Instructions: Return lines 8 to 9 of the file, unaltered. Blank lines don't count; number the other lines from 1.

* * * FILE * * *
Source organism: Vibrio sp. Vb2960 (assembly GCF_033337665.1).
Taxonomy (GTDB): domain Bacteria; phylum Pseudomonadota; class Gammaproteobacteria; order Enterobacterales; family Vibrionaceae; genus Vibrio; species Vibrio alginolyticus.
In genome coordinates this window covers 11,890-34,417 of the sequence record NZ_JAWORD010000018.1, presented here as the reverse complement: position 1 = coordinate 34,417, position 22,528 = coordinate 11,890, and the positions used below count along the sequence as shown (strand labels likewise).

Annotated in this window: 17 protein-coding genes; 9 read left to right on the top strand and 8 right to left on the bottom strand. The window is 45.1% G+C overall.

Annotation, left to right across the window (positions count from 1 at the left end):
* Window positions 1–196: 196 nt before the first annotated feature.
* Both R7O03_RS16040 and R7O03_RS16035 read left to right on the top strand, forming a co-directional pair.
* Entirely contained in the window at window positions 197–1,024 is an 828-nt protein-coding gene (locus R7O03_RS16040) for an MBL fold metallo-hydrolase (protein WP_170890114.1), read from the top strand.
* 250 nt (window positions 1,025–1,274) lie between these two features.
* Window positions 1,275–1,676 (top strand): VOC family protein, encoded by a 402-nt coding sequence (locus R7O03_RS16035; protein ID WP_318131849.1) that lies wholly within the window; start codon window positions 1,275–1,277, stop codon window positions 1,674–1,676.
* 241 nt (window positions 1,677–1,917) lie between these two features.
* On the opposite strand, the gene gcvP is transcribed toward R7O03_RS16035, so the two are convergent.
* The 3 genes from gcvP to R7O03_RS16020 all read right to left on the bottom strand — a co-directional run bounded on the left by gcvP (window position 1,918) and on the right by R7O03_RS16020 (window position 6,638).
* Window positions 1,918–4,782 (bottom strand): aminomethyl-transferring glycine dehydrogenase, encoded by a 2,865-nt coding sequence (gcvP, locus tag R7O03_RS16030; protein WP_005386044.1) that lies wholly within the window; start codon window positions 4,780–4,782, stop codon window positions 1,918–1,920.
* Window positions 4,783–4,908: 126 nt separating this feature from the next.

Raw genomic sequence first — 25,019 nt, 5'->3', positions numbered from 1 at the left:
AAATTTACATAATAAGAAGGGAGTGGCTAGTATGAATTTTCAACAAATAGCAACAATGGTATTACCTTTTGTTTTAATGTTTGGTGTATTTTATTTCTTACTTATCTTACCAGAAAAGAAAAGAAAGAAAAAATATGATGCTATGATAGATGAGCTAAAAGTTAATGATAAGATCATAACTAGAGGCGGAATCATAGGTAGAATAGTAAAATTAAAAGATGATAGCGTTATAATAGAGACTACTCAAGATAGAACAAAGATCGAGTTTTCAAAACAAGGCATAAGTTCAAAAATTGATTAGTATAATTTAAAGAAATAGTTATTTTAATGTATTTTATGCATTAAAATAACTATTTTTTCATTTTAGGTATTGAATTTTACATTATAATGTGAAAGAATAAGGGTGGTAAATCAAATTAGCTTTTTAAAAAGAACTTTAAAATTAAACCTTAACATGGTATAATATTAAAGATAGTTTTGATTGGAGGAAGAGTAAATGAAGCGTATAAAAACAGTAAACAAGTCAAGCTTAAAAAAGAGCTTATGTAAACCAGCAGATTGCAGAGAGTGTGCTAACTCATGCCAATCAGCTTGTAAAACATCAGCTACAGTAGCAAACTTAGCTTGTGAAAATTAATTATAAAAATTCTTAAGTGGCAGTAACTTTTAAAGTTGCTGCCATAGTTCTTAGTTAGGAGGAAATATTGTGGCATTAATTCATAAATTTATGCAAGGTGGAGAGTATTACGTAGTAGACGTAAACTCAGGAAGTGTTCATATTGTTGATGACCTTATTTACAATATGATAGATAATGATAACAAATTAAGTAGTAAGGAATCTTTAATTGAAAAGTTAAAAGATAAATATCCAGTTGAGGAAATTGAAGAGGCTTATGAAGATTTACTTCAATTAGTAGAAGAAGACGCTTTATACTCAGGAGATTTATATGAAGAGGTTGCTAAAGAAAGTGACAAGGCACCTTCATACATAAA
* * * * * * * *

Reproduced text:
* Entirely contained in the window at window positions 197–1,024 is an 828-nt protein-coding gene (locus R7O03_RS16040) for an MBL fold metallo-hydrolase (protein WP_170890114.1), read from the top strand.
* 250 nt (window positions 1,025–1,274) lie between these two features.